Across the U.S., the number of teenagers having babies has hit a record low — it's down to about one out of every 45 young women. That trend hasn't extended to certain parts of Texas, where it’s still nearly twice the national average.
To understand why teen pregnancy rates are so high in some parts of Texas, you need to meet Jessica Chester. When Chester was in high school in Garland, she decided she wanted to become a doctor.
“I was top of the class,” she says. “I had a GPA of 4.5, a full-tuition scholarship to UTD. I was not the stereotypical girl someone would look at and say ‘Oh, she’s gonna get pregnant and drop out of school.’”
But right before her senior year, Chester missed her period.
She bought a pregnancy test and told her mom to wait outside the bathroom door.
“I peed on the stick and saw both lines came up,” Chester says. “I had tears, and I remember just opening the door and she was standing there with her arms out, and she just wrapped me up and hugged me.
"I just cried, and she told me it’s going to be OK.”
Chester’s mother had also been a teen mom. So had her grandmother.
Teen pregnancy tied to policy not just poverty
Every year in Texas, about 35,000 young women get pregnant before their 20th birthday. Traditionally, the two variables most commonly associated with high teen birth rates are education and poverty. But a new study, co-authored by Dr. Julie DeCesare, shows those aren’t the only factors at play.
“We controlled for poverty as a variable, and we found these 10 centers where their teen birth rates were much higher than would be predicted," she said.
DeCesare, whose research will appear in the June issue of the journal "Obstetrics & Gynecology," says several of those clusters were in Texas.
San Antonio, El Paso, Fort Worth and Dallas all stood out as having alarmingly high rates of teen pregnancy. The Dallas and San Antonio areas had rates 50 percent and 40 percent above the national average.
Gwen Daverth, CEO of the Texas Campaign to Prevent Teen Pregnancy, says teens everywhere are having sex, and teen pregnancy is an issue of policy, not promiscuity.
“What I mean by that is that it is the policies and processes and support that the adults put in place to give the youth the info they need to make the decision in the moment," she says. "What we see is there are not supports in place, not conversations happening, we’re not connecting high risk youth with contraception services. Where other states have put in more progressive policies.”
“[Texas] is the most restrictive state when it comes to accessing health care,” Daverth says. “Only us and Utah have a law that if you're already a parent, you are the legal medical guardian of your baby but you cannot make your own medical decisions without the now grandma involved.”
That means if you’re a teen mom and want prescription birth control, you usually have to get the approval of your own parents, the now grandparents, first. Houston-area State Rep. Sarah Davis, a Republican, proposed legislation to change this, but the bill died in the House.
Daverth says Texas has the highest rate of repeat teen pregnancies in the country.
Most Texas schools teach abstinence or nothing
Three months after Jessica Chester had her baby Skylar at the age of 18, she found out she was pregnant again. At the time, Chester had enrolled in UT Dallas with a full academic scholarship and was double-majoring in molecular biology and business administration.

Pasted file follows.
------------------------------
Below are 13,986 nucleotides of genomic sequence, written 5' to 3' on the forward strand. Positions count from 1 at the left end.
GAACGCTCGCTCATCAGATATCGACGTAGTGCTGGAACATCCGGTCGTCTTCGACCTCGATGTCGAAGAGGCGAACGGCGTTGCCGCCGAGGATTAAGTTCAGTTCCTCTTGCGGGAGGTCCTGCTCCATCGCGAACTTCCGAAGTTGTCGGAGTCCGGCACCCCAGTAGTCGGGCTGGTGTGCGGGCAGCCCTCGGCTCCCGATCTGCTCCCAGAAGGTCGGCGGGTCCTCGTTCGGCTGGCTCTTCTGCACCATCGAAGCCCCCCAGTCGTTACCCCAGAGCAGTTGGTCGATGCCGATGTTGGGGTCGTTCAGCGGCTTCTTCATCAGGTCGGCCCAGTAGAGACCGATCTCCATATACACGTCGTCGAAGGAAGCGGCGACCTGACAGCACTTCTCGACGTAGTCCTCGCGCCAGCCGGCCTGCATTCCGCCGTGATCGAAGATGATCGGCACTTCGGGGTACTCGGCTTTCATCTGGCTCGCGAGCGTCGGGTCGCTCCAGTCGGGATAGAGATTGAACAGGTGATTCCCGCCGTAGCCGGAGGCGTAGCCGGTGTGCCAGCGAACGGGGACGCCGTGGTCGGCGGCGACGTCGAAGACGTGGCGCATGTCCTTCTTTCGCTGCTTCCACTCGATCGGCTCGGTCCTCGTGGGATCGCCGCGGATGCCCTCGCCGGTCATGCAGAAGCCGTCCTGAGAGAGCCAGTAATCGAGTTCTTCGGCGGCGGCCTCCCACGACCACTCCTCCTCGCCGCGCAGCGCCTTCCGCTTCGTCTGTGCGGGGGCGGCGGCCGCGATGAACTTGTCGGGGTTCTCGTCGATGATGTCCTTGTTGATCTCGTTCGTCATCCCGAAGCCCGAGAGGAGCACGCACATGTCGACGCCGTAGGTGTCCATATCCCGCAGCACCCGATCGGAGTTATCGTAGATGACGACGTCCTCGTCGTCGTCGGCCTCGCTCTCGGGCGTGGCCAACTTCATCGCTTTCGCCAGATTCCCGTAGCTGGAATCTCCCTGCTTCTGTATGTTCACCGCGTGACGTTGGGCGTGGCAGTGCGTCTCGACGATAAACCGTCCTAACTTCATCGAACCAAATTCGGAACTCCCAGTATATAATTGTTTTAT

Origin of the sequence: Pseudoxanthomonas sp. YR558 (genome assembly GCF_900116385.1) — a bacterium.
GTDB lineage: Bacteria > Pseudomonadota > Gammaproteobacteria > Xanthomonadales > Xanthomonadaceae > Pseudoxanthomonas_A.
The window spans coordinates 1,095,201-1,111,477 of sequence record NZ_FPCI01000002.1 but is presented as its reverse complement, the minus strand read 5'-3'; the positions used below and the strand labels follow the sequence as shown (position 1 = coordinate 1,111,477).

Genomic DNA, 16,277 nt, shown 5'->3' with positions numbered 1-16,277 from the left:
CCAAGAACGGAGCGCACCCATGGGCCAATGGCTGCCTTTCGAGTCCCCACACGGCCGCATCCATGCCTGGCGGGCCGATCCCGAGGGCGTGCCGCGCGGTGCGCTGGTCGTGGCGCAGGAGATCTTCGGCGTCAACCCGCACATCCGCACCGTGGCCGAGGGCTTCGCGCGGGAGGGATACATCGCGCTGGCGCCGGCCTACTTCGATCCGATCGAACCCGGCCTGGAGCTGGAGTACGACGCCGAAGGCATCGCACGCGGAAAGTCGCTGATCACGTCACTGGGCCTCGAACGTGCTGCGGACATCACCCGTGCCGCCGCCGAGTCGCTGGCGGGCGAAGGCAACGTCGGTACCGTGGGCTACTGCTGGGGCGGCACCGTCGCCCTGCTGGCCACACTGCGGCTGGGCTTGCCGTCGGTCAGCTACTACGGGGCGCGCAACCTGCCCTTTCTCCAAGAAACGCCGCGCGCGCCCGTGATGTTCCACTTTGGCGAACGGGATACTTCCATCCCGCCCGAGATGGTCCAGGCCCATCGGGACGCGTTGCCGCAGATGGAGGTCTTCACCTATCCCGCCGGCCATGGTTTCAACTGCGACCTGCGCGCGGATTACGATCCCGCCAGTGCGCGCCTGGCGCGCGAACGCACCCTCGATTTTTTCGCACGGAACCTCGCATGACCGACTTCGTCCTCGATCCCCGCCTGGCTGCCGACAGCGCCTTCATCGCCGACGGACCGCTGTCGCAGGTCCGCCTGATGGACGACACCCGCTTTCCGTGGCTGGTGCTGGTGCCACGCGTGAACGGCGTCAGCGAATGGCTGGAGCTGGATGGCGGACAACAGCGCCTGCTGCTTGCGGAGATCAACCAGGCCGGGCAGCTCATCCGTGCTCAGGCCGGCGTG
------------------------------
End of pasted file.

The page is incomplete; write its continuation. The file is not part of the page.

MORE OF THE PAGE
The education Chester never got, she says, was sex ed.
“In hindsight, it’s like dude, what were you all thinking?" she says. "I came in 17, pregnant — why weren’t you all lining up the chart and showing me [my] options?”
Chester’s high school, in Garland ISD, offered abstinence-only information. According to a report by the liberal watchdog Texas Freedom Network, the majority of school districts in the state only teach abstinence or don’t offer any sexual education at all.
Nicole Hudgens, with the socially conservative group Texas Values, supports abstinence-only education and says there are plenty of options for young moms who become pregnant.
“There are so many places like crisis pregnancy centers that are able to help these girls that are in need,” Hudgens says.
Crisis pregnancy centers provide counseling and support for pregnant teens but generally don’t offer abortions or contraception.
Teen pregnancies in Texas cost the state $1.1 billion each year, according to the National Campaign to Prevent Teen Pregnancy.
Gwen Daverth says the costs are due to lost wages and an increased reliance on social services.
“One of the things we know is that 60 percent of teen parents will not graduate from high school and only 2 percent will go on to graduate from college,” she says.
No regrets, but wouldn't want this for her kids
Jessica Chester falls into that two percent. She had to take out loans for daycare and leaned heavily on her mom and husband but she graduated from UTD and works in community outreach. She doesn’t regret anything. But, as she sits on the couch at her home in Garland, she admits it’s tough.
“A lot of my sorority sisters, they’ve gone through medical school, are doctors now...and I’m so happy for them, but I can’t lie sometimes it’s hard," she said. "Every graduation that comes around, I know that’s something I always wanted to do and it's hard because I do feel like a failure, like I gave up on my goals and dreams or messed them up."
She continues: "It’s not that it was easy to make the decisions I made but when I look at my children I don't regret a thing. Even through the tears it might sound like I’m sad, I’m not sad. It's just the reality of knowing my life is completely altered because of decisions I made as a teenager.”
Chester heard her older boys laughing upstairs and wiped away her tears.
She says teens, no matter their GPA or family income, are going to have sex. And if they don’t have access to education and contraception, they, too, will become teenage parents.